In the previous post, I discussed what I had learned from Brene Brown’s book “I Thought It Was Just Me (But It Isn’t)” about the way shame can arise from failing to meet expectations.
A second major route into shame is through difficult circumstances, misfortunes, that result in pain and suffering. This happens because of others’ fear. It’s horrible, but people often instinctively want to distance themselves from anyone going through a bad, painful experience, to differentiate themselves in some way from that person, in order to have some basis for feeling “safe”. It couldn’t happen to me, because I’m not like them. This is an empathy barrier and unfortunately, depending on the form it takes, it is often tantamount to blaming the person in some way for their suffering.
Although the blaming can be subtle, and somewhat unconscious, it’s very easy for the suffering person to pick up on it – because we all intuitively know how it works. Perhaps it works reflexively as well, as we look for a reason why something happened to us and not to the person next door – the random nature of misfortune is just one of those difficult things to accept about life. Of course, the result is shame. The route out of shame is again through empathic connection, perhaps most easily established with others who have gone through a similar experience.
This got me thinking about the role fear plays in establishing belief systems or ideologies, and how they feed into shame. It seems to me that we often wrap ourselves in protective ideologies to avoid feeling that vulnerability to suffering. To some people, perhaps adhering to a strict moral code or religious lifestyle is the answer to keeping chaos at bay. The problem with this is not only that it’s a somewhat illusory safety but that it encourages the person to judge and blame others who haven’t seen the sense to get on that “right path”, when suffering befalls them.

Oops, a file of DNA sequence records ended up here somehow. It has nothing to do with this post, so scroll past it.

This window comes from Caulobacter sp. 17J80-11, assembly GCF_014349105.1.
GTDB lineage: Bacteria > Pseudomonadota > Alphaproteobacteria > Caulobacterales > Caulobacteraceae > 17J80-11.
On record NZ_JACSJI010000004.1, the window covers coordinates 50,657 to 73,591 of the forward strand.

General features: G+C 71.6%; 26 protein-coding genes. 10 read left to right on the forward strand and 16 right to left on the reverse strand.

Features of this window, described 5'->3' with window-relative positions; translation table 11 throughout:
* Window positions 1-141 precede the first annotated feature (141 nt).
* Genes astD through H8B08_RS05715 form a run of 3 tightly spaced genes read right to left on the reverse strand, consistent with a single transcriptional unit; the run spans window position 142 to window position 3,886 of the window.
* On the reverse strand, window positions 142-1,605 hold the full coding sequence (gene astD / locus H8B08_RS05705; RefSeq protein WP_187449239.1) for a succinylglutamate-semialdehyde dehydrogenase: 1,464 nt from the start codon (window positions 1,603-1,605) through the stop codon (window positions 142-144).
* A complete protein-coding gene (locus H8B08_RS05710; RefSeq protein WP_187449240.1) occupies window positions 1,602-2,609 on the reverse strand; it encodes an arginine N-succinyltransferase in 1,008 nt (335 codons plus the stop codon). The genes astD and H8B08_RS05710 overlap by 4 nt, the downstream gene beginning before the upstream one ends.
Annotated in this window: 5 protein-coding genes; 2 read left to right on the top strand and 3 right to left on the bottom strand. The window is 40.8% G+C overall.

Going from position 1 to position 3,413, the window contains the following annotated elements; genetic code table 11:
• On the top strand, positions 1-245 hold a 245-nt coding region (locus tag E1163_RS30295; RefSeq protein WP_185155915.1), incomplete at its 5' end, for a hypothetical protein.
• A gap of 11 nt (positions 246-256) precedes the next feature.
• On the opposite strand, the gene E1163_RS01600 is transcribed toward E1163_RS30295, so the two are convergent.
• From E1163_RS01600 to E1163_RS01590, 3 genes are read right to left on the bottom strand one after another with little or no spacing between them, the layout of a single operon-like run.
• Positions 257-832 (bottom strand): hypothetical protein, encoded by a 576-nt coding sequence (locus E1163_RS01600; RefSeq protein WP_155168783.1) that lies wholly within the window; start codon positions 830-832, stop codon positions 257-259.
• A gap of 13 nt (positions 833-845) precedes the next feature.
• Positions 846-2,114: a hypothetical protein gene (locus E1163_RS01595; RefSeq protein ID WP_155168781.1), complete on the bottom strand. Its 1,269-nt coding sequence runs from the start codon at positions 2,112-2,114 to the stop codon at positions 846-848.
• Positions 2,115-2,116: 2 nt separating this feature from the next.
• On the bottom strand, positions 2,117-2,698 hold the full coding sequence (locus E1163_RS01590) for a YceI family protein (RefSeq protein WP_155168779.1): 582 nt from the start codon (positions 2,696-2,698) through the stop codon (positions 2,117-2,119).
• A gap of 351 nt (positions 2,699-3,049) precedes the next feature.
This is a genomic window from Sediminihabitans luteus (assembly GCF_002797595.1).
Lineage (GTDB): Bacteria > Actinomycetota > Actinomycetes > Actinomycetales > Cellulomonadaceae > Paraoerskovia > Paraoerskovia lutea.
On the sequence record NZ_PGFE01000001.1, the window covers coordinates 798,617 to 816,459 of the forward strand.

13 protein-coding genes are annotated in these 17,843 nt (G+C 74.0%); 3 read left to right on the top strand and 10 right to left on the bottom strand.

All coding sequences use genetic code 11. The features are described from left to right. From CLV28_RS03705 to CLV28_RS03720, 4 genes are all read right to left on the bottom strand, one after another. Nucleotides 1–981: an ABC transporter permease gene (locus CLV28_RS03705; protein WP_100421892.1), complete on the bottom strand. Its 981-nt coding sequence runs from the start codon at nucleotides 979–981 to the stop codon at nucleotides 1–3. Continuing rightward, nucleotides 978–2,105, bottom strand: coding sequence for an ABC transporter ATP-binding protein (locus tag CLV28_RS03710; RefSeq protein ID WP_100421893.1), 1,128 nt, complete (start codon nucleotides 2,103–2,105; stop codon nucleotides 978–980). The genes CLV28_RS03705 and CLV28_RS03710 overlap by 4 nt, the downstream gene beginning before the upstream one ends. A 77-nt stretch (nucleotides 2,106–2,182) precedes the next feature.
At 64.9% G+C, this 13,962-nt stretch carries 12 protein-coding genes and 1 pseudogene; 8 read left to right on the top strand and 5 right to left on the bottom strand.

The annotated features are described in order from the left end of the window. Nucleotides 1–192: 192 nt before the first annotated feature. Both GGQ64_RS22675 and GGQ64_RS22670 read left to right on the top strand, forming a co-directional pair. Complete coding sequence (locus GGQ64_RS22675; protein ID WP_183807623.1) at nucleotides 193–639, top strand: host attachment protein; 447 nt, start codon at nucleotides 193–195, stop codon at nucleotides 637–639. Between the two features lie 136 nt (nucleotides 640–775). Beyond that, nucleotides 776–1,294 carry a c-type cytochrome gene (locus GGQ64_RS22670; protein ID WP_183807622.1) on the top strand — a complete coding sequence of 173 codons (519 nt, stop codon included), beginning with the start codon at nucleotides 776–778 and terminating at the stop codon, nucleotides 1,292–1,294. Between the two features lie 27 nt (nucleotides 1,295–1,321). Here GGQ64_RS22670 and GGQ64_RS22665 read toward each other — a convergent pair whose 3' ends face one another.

In political conservatism there is a defining belief that anyone can “make it” if they simply work hard. Arguably, this embodies a desire to disconnect, to differentiate between self and other, in order to avoid concluding that pain and misfortune (such as poverty) could happen to anyone. A difficulty of the very privileged to empathise with the struggles of the less privileged is relatively straightforward to understand, but what about about less affluent people who appear to embrace this belief and vote against their own class interests? I guess what I’m seeing now is that, for people who’ve struggled a bit and had nothing handed to them on a plate, and who have internalised an individualistic analysis of that (i.e. experienced shame) and embraced a Protestant work ethic as the solution, it is also an idea that readily fits – and, of course, readily lends itself to judgement of others further down the socioeconomic ladder.
(I came across this relevant meme on social media recently:
I have found this very interesting to think about because while I have always been a left-leaning voter (probably largely due to my culture and family), I am by no means immune to these sorts of psychological mechanisms – I don’t think anyone can be. I find it easy and natural to be against the concentration of wealth and power that results from neoliberal policies, but does that mean I really, truly, empathise with the plight of my former neighbours on benefits who kept me awake at night with their yelling and their chaotic lives and police visits? Or with former classmates who had kids that are fed and clothed courtesy of tax credits and benefits while I have scrimped and saved for my deposit, flat-sharing like an overgrown student well into adulthood, not getting a driving licence until age 30, reaching my mid-thirties before I feel I can even think about having one child? That is a bit more challenging, if I’m really honest. And until now I hadn’t recognised the role of my own shame in this.
Feminism is the most recent example of an ideology that I have used to feel less vulnerable. Embracing some of the ideas of liberal feminism initially helped me make sense of some of my own struggles (particularly in the workplace), relieving some shame for me, but I did note in a recent post that I had found it difficult to be moderate in my views. I have partially taken feminism as a mandate for us all to “wise up” to the limitations of traditional gender norms, thereby making gender equality a matter of personal responsibility, to some extent – and yet another thing that one can “fail” at. Which is pretty humbling to realise.
I suppose all this leads to a question around how far empathy can or should go, and where individual responsibility actually does kick in. I don’t have an answer but I’m sure it’s a question I will be pondering.